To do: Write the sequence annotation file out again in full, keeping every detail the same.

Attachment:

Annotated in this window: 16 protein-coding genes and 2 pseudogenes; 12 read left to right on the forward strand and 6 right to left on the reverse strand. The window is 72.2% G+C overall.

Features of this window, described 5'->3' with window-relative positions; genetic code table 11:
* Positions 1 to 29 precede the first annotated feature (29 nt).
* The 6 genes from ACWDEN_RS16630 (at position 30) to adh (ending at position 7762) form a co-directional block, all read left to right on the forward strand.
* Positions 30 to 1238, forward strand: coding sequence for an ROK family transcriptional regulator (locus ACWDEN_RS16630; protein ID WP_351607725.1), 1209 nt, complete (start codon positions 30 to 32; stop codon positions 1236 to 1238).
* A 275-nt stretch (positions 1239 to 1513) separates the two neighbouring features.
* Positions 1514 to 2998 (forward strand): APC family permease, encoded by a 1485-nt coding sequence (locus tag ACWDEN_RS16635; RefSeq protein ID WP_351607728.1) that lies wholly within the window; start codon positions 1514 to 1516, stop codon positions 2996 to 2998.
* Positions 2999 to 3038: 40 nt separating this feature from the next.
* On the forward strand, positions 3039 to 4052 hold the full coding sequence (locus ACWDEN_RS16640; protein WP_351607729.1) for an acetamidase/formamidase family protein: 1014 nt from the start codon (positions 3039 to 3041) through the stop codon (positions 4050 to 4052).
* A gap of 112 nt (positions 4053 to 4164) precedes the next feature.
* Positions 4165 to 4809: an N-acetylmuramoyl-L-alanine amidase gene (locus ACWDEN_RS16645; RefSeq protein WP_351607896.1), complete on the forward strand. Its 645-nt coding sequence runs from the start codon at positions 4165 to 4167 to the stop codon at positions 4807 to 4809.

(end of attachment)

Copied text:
Annotated in this window: 16 protein-coding genes and 2 pseudogenes; 12 read left to right on the forward strand and 6 right to left on the reverse strand. The window is 72.2% G+C overall.

Features of this window, described 5'->3' with window-relative positions; genetic code table 11:
* Positions 1 to 29 precede the first annotated feature (29 nt).
* The 6 genes from ACWDEN_RS16630 (at position 30) to adh (ending at position 7762) form a co-directional block, all read left to right on the forward strand.
* Positions 30 to 1238, forward strand: coding sequence for an ROK family transcriptional regulator (locus ACWDEN_RS16630; protein ID WP_351607725.1), 1209 nt, complete (start codon positions 30 to 32; stop codon positions 1236 to 1238).
* A 275-nt stretch (positions 1239 to 1513) separates the two neighbouring features.
* Positions 1514 to 2998 (forward strand): APC family permease, encoded by a 1485-nt coding sequence (locus tag ACWDEN_RS16635; RefSeq protein ID WP_351607728.1) that lies wholly within the window; start codon positions 1514 to 1516, stop codon positions 2996 to 2998.
* Positions 2999 to 3038: 40 nt separating this feature from the next.
* On the forward strand, positions 3039 to 4052 hold the full coding sequence (locus ACWDEN_RS16640; protein WP_351607729.1) for an acetamidase/formamidase family protein: 1014 nt from the start codon (positions 3039 to 3041) through the stop codon (positions 4050 to 4052).
* A gap of 112 nt (positions 4053 to 4164) precedes the next feature.
* Positions 4165 to 4809: an N-acetylmuramoyl-L-alanine amidase gene (locus ACWDEN_RS16645; RefSeq protein WP_351607896.1), complete on the forward strand. Its 645-nt coding sequence runs from the start codon at positions 4165 to 4167 to the stop codon at positions 4807 to 4809.